A highly sensitive nanomechanical cantilever sensor assay based on an electrical measurement has been developed for detecting activated cyclic adenosine monophosphate (cyclic AMP)-dependent protein kinase (PKA). Employing a peptide derived from the heat-stable protein kinase inhibitor (PKI), a magnetic bead system was first selected as a vehicle to immobilize the PKI-(5-24) peptide for capturing PKA catalytic subunit and the activity assay was applied for indirectly assessing the binding. Synergistic interactions of adenosine triphosphate (ATP) and the peptide inhibitor with the kinase were then investigated by a solution phase capillary electrophoretic assay, and by surface plasmon resonance technology which involved immobilization of the peptide inhibitor. After systemically evaluated by a homogeneous direct binding assay, the ATP-dependent recognition of the catalytic subunit of PKA by PKI-(5-24) was successfully transferred on to the nanomechanical cantilevers at protein concentrations of 6.6 pM-66 nM, exhibiting much higher sensitivity and wider dynamic range than the conventional activity assay. Thus, direct assessment of activated kinases using the cantilever sensor system functionalized with specific peptide inhibitors holds great promise in analytical applications and clinical medicine.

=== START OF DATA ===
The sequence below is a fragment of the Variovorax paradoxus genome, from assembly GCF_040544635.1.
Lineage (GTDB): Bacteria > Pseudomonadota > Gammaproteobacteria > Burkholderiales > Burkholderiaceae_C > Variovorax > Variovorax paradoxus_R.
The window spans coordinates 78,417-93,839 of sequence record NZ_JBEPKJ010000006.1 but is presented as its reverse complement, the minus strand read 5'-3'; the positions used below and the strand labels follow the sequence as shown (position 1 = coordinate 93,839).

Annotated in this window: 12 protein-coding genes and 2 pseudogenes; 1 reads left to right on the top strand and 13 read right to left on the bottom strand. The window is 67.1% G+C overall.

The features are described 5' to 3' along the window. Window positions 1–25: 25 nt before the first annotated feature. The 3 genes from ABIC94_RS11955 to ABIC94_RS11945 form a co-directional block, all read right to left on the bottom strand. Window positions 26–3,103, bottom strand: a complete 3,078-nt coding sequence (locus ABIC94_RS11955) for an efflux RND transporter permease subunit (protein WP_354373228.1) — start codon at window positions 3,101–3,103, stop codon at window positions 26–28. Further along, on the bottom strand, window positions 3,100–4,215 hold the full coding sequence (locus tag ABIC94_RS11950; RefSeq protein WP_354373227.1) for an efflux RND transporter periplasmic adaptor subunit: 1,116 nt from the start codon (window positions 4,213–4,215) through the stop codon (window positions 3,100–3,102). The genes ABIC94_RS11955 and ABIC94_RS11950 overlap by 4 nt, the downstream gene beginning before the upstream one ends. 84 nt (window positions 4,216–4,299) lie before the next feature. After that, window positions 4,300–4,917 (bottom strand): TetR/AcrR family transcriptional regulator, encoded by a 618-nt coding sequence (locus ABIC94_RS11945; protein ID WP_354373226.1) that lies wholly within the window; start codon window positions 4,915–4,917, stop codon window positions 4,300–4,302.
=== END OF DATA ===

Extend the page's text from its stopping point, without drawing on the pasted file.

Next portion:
Bibliographical noteFunding Information:
This work was supported by the 21C Frontier Functional Proteomics Research Center funded by the Korean Ministry of Science & Technology, and by the Intelligent Microsystem Center of the 21st Century Frontier R&D Program sponsored by the Korean Ministry of Commerce, Industry and Energy.
- Capillary electrophoresis
- Cyclic adenosine monophosphate-dependent protein kinase
- Fluorescence polarization
- Heat-stable protein kinase inhibitor
- Nanomechanical cantilever
- Peptide inhibitor
- Surface plasmon resonance
ASJC Scopus subject areas
- Analytical Chemistry
- Environmental Chemistry